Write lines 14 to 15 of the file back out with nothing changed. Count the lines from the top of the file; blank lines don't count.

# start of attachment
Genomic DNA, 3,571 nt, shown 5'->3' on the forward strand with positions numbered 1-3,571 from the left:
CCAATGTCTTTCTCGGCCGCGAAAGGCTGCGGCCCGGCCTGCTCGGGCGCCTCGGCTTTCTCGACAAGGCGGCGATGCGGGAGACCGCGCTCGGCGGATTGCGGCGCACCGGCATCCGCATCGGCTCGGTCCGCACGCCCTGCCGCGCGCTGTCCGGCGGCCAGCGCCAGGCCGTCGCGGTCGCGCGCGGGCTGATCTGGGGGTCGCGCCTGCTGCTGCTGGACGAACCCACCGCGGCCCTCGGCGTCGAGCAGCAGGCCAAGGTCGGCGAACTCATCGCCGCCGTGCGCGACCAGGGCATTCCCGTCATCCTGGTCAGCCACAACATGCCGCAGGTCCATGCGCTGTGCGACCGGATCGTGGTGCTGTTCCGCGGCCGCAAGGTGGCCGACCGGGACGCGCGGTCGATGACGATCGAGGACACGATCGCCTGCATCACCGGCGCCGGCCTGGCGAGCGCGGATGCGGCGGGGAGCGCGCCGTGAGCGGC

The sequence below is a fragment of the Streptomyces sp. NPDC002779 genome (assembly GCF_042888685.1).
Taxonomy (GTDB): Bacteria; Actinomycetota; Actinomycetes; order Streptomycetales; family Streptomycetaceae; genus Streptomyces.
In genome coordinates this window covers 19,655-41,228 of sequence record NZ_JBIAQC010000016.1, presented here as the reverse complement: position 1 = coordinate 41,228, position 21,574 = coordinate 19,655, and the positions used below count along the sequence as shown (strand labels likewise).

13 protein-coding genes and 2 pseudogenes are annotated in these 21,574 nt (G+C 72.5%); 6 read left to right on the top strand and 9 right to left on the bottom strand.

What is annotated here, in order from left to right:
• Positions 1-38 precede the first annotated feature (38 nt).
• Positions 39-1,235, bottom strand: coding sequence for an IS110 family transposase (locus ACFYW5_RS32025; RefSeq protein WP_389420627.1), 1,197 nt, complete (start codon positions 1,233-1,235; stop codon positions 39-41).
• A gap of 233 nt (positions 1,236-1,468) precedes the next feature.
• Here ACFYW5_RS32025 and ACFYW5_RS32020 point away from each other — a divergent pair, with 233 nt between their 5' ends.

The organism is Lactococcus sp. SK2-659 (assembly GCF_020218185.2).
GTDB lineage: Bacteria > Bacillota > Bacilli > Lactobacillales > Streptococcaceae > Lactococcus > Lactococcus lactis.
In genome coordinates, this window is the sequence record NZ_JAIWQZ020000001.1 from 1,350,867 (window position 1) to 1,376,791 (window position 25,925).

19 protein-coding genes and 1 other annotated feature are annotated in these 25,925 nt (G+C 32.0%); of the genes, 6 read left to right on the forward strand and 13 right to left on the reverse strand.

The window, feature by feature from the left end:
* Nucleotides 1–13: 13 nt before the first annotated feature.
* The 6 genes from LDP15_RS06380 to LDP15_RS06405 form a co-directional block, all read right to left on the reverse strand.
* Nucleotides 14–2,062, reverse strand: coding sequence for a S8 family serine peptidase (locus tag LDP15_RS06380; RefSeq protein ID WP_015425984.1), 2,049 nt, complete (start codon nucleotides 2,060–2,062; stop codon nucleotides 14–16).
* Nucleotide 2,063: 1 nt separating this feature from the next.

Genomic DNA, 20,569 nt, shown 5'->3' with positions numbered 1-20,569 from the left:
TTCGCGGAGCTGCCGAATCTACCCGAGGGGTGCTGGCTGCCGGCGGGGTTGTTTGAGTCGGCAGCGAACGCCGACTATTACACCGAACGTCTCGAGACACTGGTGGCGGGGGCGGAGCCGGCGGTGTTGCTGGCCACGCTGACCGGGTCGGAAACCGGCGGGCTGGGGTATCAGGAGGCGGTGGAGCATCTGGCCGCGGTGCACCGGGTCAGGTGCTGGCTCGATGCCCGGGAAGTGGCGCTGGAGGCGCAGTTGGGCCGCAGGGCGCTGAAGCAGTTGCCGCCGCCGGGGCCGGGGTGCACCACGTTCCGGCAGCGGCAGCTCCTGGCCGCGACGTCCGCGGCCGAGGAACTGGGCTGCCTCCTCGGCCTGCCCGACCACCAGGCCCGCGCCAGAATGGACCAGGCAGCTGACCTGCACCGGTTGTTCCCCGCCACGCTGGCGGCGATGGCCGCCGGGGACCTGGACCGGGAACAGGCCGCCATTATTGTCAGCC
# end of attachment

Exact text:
In genome coordinates, this window is the sequence record NZ_JAIWQZ020000001.1 from 1,350,867 (window position 1) to 1,376,791 (window position 25,925).

19 protein-coding genes and 1 other annotated feature are annotated in these 25,925 nt (G+C 32.0%); of the genes, 6 read left to right on the forward strand and 13 right to left on the reverse strand.